Stable isotopes can be used as natural tracers to help monitor the foraging history of fish. The natural stable isotopic composition of animals is determined by their diets. Isotopic variations are passed up the food web as animals accumulate tissue C and N from their diets. Most studies on stable isotopes have focused on determining the influence of potential food source on predator in freshwater food webs (Brooke et al. 2010; McCauley et al. 2012), but natural isotopic tracers can also be used to monitor animal behavior. For example, animals feeding in some locations acquire a unique diet shift in foods, resulting in the assimilation of different average isotopic compositions.

We hypothesized that the utilization of food source by C. kawamebari differs according to their body size and that it could influence the TP and ontogenetic diet shift pattern. The primary objective of our study was to understand the TP and diet shift of the carnivorous fish, C. kawamebari (Temminck & Schlegel 1843) using a stable isotope analysis. Furthermore, the interaction between animal community based on the TP and diet shift of C. kawamebari is discussed. This study will advance our current understanding of the ecological role of C. kawamebari, which was newly discovered or translocated in the upstream region of the Geum River.

Results and discussion

TP and diet shift of C. kawamebari

We used a stable isotope to analyze 33 individuals of different body sizes among a total of 89 C. kawamebari individuals collected during the fish survey. The body size of 89 C. kawamebari was within the range of 2.3–14.7 cm; individuals of diverse body sizes were observed. In empirical studies, considering C. kawamebari have shown body size less than 15 cm, the size range of collected C. kawamebari indicates that they were present in all life stages (Kim et al. 2012). The results also indicated that the newly discovered C. kawamebari in the upstream area of the Geum River has a stable settlement and continued population growth.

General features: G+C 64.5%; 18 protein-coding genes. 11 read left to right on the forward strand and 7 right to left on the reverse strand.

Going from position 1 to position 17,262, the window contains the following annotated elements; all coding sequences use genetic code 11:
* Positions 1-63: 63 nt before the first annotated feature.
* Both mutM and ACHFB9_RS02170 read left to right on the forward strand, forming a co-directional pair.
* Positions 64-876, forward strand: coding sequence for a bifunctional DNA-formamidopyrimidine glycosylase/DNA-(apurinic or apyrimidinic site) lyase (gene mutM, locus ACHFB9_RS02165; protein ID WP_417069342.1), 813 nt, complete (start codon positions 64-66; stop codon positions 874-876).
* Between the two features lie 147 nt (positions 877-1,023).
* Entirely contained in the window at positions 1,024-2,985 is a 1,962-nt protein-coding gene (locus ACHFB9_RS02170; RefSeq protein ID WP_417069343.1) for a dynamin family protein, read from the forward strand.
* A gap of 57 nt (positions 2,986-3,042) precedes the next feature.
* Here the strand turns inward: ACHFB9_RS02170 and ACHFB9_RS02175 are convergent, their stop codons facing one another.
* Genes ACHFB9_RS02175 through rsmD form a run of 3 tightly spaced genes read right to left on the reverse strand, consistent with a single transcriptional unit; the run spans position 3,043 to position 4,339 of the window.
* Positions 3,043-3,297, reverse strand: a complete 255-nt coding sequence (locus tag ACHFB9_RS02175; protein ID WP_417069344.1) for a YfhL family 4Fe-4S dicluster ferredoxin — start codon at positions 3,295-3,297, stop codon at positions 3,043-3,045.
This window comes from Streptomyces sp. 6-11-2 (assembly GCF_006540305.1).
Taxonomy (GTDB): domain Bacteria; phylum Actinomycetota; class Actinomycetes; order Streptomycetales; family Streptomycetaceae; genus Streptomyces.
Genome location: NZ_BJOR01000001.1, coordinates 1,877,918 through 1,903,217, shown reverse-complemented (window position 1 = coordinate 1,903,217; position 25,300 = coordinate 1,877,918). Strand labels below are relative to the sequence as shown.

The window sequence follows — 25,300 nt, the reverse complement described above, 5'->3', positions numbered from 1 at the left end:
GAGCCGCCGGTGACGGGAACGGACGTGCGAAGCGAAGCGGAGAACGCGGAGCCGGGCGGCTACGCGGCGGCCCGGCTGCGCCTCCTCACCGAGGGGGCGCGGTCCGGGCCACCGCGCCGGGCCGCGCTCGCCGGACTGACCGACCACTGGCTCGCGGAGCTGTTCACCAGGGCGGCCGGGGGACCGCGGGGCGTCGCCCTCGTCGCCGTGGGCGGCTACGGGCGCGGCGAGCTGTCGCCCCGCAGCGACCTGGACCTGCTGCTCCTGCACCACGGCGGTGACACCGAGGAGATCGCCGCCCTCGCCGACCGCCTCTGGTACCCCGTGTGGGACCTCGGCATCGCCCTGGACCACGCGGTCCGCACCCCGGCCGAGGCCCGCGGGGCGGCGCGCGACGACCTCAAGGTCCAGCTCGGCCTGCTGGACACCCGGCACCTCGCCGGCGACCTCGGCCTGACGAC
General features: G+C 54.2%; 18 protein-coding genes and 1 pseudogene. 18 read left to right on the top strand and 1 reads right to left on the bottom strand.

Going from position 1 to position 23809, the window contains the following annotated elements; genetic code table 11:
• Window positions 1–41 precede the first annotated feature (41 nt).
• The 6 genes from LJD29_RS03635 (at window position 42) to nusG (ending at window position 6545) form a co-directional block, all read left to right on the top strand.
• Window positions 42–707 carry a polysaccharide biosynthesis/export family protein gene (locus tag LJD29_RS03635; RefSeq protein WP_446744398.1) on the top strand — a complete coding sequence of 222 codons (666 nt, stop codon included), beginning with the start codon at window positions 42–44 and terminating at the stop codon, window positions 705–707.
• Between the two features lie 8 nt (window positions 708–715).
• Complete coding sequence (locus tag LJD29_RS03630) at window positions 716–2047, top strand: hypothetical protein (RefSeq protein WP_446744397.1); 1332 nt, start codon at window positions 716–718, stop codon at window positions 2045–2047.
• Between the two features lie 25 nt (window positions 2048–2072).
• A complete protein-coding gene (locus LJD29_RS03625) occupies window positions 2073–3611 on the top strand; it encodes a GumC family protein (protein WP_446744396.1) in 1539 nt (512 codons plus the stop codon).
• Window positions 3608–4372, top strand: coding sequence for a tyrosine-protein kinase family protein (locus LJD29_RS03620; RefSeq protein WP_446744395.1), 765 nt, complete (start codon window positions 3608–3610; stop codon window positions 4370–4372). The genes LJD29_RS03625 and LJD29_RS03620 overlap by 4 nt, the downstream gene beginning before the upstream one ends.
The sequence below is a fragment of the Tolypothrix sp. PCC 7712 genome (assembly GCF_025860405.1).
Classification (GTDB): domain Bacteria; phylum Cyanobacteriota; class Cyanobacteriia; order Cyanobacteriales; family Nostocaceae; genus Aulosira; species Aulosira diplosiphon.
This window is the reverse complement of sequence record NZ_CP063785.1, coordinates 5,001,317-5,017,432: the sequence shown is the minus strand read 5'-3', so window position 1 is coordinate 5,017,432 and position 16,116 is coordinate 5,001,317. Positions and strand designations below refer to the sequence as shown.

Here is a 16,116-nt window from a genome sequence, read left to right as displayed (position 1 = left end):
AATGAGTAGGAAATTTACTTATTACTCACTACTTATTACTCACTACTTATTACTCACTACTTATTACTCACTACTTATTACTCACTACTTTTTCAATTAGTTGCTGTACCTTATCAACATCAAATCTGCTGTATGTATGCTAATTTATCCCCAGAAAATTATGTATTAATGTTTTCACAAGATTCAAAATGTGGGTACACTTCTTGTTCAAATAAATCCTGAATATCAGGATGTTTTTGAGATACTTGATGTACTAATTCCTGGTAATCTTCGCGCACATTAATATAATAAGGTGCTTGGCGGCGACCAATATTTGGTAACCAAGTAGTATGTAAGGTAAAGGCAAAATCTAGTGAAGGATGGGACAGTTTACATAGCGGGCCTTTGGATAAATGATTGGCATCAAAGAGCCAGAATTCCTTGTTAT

Kim et al. (2012) suggested that C. kawamebari commonly plays a role as a top predator that utilizes insects and juvenile fish as a food source within the freshwater food web. Among trophic guilds, detritivores had the lowest mean TP (2~3) followed by omnivores (2~4), insectivores (3~5), and piscivores (3~5) (Vander Zanden et al., 1997; Rybczynski et al. 2008; Ou et al. 2017). In this study, the TP of C. kawamebari reflected the trophic position proposed by previous studies. The results of the stable isotope analysis revealed that C. kawamebari mostly depended on insects such as ephemeropterans and dipterans, but some individuals consumed small fish such as Pungtungia herzi and Coreoleuciscus splendidus.

Prey selectivity of C. kawamebari depends on its body size (Fig. 1)

Fig. 1
figure 1

Trophic position based on the body size of Coreoperca kawamebari. a Trophic position based on the gradient of body size (regression df = 1 and residual df = 31) and b trophic position of the two groups divided based on body size. Bars represent an average of replicates (± SE). Letters above the bars indicate statistically different mean values

. The regression analysis (Fig. 2a; n = 33, f = 92.721, r2 = 0.75) clearly showed the relationship between the body length and TP of C. kawamebari. The TP of C. kawamebari showed a tendency of increase with increase in body size. The small-sized fish (< 10 cm) stage showed characteristics of insectivores, but shifted to piscivorous in the adult stage. Based on this diet shift, C. kawamebari was clearly divided into the following groups: individuals of size < 10 cm that feed on insects and individuals of size > 10 cm that feed on small-sized prey fish. TP between two groups were display statistical different (one-way ANOVA, DF = 1, F = 148.2, p < 0.0001).

Fig. 2
figure 2

Proportional contribution (using an isotope mixing model) of each food item (mean ± 1 SD, n = 33) to the two groups of Coreoperca kawamebari divided based on the body size. a A group (< 10 cm) and b B group (> 10 cm). Ephe., Ephemeroptera; Dip., Diptera; Ondo., Odonata; J. fish, juvenile fish